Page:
Everyone uses music in their highlight reels and edited video productions.
Wedding or event clients may request a specific song - the client may even give you a legally purchased and downloaded copy of the song to use. But it is important to understand that purchasing and downloading a song for personal use does not give you the right to use it in an audiovisual production - especially a video that you produce and sell for money.
A copyright is at its heart much the same as any other property.
Owning the copyright means you get to exclude others from using it, and a copyright owner typically exercises this right by only selling the right to use the copyright in specific ways, and thus excluding every other potential use. Thus, if you purchase and download a song from iTunes, you have only purchased the right to listen to that song yourself or with a small group of family or friends. You cannot perform or broadcast that song publicly, at a bar or venue or over the radio or internet. You cannot make another copy of that song (aside from incidental copying for personal use). You cannot alter or edit that song. And most importantly, you cannot include that song in a new audiovisual work. In order to do any of these things, you must purchase those rights from the rights holder. Doing so is usually not difficult, as most music rights are held by large companies that sell licensure for standard rates - the biggest and oldest music licensing companies are ASCAP and BMI, but TuneCore, Rumblefish, and YouLicense are all new players on the scene.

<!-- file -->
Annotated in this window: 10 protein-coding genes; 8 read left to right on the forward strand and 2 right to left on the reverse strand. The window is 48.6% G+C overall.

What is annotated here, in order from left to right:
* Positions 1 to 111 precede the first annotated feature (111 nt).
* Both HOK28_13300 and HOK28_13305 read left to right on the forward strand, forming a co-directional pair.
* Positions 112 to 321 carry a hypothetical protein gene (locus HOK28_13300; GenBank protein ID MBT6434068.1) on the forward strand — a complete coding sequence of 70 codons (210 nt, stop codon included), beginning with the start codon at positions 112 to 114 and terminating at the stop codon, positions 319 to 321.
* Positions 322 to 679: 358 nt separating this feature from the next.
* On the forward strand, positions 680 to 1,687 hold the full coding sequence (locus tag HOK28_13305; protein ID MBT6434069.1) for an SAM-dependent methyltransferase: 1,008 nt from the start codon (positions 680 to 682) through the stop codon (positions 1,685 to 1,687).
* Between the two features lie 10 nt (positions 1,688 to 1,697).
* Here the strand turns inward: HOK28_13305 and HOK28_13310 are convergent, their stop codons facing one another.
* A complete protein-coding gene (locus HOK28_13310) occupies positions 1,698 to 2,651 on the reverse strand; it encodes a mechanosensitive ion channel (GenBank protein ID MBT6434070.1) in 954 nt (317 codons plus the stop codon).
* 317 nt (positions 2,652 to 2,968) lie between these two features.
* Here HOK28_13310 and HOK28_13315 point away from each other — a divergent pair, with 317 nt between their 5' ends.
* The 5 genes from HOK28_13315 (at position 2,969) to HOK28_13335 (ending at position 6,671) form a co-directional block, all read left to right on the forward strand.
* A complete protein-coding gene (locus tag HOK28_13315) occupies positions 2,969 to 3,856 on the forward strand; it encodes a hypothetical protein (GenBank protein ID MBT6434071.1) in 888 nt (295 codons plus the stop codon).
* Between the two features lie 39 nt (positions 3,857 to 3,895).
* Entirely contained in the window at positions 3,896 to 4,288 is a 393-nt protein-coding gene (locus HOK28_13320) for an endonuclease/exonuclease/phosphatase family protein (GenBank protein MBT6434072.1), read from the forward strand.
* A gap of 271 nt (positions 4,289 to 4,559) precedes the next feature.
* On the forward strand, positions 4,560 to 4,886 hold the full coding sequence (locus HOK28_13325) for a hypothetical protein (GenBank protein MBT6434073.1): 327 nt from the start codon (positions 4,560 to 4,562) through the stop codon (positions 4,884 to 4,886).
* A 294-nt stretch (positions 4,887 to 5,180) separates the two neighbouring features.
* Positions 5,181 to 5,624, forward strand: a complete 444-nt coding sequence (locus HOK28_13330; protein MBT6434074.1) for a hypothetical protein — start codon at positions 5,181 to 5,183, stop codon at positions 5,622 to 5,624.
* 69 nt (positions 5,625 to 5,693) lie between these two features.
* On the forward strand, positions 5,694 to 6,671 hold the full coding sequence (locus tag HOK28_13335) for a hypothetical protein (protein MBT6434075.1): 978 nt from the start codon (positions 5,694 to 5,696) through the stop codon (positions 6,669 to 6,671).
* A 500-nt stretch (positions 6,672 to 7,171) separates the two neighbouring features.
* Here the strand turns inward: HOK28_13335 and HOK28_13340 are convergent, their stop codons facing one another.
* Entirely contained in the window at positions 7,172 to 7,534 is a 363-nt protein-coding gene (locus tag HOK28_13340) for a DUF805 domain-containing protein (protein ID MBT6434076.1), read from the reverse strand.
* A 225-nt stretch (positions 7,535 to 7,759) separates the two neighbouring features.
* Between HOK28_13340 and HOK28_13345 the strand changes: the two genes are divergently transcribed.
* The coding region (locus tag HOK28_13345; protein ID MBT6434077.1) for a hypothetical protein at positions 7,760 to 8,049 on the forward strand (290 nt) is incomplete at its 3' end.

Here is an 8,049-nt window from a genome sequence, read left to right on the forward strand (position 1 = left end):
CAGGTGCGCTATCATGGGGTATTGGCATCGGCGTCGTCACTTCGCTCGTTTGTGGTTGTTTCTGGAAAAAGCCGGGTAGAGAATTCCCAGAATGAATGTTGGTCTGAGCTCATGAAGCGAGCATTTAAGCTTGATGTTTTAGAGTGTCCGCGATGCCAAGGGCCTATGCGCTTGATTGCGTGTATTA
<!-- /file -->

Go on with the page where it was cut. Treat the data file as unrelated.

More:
Failing to acquire the proper rights, however, can be a hassle. Legitimate rights holders - as well as copyright trolls - can and do sue photographers and videographers over improperly licensed songs included in highlight reels and videos, and because most rights holders are well-organized corporations with a thorough system of documentation, these cases can be very costly and hard to defend.
There are two ways to protect yourself from this kind of lawsuit.
Ensure that you always properly license the music that you use. Talk to a copyright attorney if you are uncomfortable navigating a music licensing company, but the principle is simple; just make sure that you are purchasing the right to use the song in an audiovisual work.
When a client brings you a song to use and claims to have the rights themselves - maybe they wrote the song themselves, or it’s a recording of their child performing a song. Your contract should include an indemnification clause that states that in the event that you are sued for copyright infringement on the basis of any song provided by the client, the client will cover the costs of your defense and any judgments against you. Be careful here! This indemnification will not cover you if you negligently fail to license a song - it will only work if your client provides music they claim to have the rights to use. Always double check whether rights are available for purchase before agreeing to use an unknown song in a video product.
It’s also important to note that a performance of a copyrighted song - a singer performing with a band, for example - requires its own licensure. If you are taping an event that includes live performances, you will need to license the songs performed, or at the very least require that the client warrant that they have the proper rights to the song and will indemnify you in the event of a lawsuit. Don’t hesitate to speak to an attorney to help you sort out the tricky bits of music licensure to make sure you don’t get sued for copyright infringement.